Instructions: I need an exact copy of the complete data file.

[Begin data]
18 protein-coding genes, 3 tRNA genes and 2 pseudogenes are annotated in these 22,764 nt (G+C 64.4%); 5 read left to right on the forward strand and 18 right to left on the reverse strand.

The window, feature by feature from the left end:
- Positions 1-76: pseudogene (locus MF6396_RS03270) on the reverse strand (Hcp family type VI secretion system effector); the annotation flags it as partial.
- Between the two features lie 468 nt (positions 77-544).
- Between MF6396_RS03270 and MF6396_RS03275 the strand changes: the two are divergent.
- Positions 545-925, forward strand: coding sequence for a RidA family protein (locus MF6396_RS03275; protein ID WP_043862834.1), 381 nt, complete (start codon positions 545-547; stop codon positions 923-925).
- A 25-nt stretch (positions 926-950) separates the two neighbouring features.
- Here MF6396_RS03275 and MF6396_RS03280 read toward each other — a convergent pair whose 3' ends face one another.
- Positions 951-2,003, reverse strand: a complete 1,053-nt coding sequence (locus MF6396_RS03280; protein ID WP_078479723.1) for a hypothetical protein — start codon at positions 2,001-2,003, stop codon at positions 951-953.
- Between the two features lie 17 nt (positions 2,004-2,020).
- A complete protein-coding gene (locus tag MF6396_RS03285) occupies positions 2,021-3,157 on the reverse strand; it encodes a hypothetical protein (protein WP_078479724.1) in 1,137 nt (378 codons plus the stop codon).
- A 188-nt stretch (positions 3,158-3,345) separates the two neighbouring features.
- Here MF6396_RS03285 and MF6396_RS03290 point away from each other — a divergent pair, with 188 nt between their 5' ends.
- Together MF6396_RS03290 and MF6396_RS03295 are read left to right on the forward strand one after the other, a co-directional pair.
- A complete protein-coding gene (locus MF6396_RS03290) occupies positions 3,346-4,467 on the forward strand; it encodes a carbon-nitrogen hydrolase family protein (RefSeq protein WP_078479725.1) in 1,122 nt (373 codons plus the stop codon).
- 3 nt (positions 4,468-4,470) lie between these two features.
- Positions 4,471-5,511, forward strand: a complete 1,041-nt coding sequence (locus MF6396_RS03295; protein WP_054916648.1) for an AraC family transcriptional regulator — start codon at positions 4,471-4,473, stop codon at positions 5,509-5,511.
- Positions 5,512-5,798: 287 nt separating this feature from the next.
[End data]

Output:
18 protein-coding genes, 3 tRNA genes and 2 pseudogenes are annotated in these 22,764 nt (G+C 64.4%); 5 read left to right on the forward strand and 18 right to left on the reverse strand.

The window, feature by feature from the left end:
- Positions 1-76: pseudogene (locus MF6396_RS03270) on the reverse strand (Hcp family type VI secretion system effector); the annotation flags it as partial.
- Between the two features lie 468 nt (positions 77-544).
- Between MF6396_RS03270 and MF6396_RS03275 the strand changes: the two are divergent.
- Positions 545-925, forward strand: coding sequence for a RidA family protein (locus MF6396_RS03275; protein ID WP_043862834.1), 381 nt, complete (start codon positions 545-547; stop codon positions 923-925).
- A 25-nt stretch (positions 926-950) separates the two neighbouring features.
- Here MF6396_RS03275 and MF6396_RS03280 read toward each other — a convergent pair whose 3' ends face one another.
- Positions 951-2,003, reverse strand: a complete 1,053-nt coding sequence (locus MF6396_RS03280; protein ID WP_078479723.1) for a hypothetical protein — start codon at positions 2,001-2,003, stop codon at positions 951-953.
- Between the two features lie 17 nt (positions 2,004-2,020).
- A complete protein-coding gene (locus tag MF6396_RS03285) occupies positions 2,021-3,157 on the reverse strand; it encodes a hypothetical protein (protein WP_078479724.1) in 1,137 nt (378 codons plus the stop codon).
- A 188-nt stretch (positions 3,158-3,345) separates the two neighbouring features.
- Here MF6396_RS03285 and MF6396_RS03290 point away from each other — a divergent pair, with 188 nt between their 5' ends.
- Together MF6396_RS03290 and MF6396_RS03295 are read left to right on the forward strand one after the other, a co-directional pair.
- A complete protein-coding gene (locus MF6396_RS03290) occupies positions 3,346-4,467 on the forward strand; it encodes a carbon-nitrogen hydrolase family protein (RefSeq protein WP_078479725.1) in 1,122 nt (373 codons plus the stop codon).
- 3 nt (positions 4,468-4,470) lie between these two features.
- Positions 4,471-5,511, forward strand: a complete 1,041-nt coding sequence (locus MF6396_RS03295; protein WP_054916648.1) for an AraC family transcriptional regulator — start codon at positions 4,471-4,473, stop codon at positions 5,509-5,511.
- Positions 5,512-5,798: 287 nt separating this feature from the next.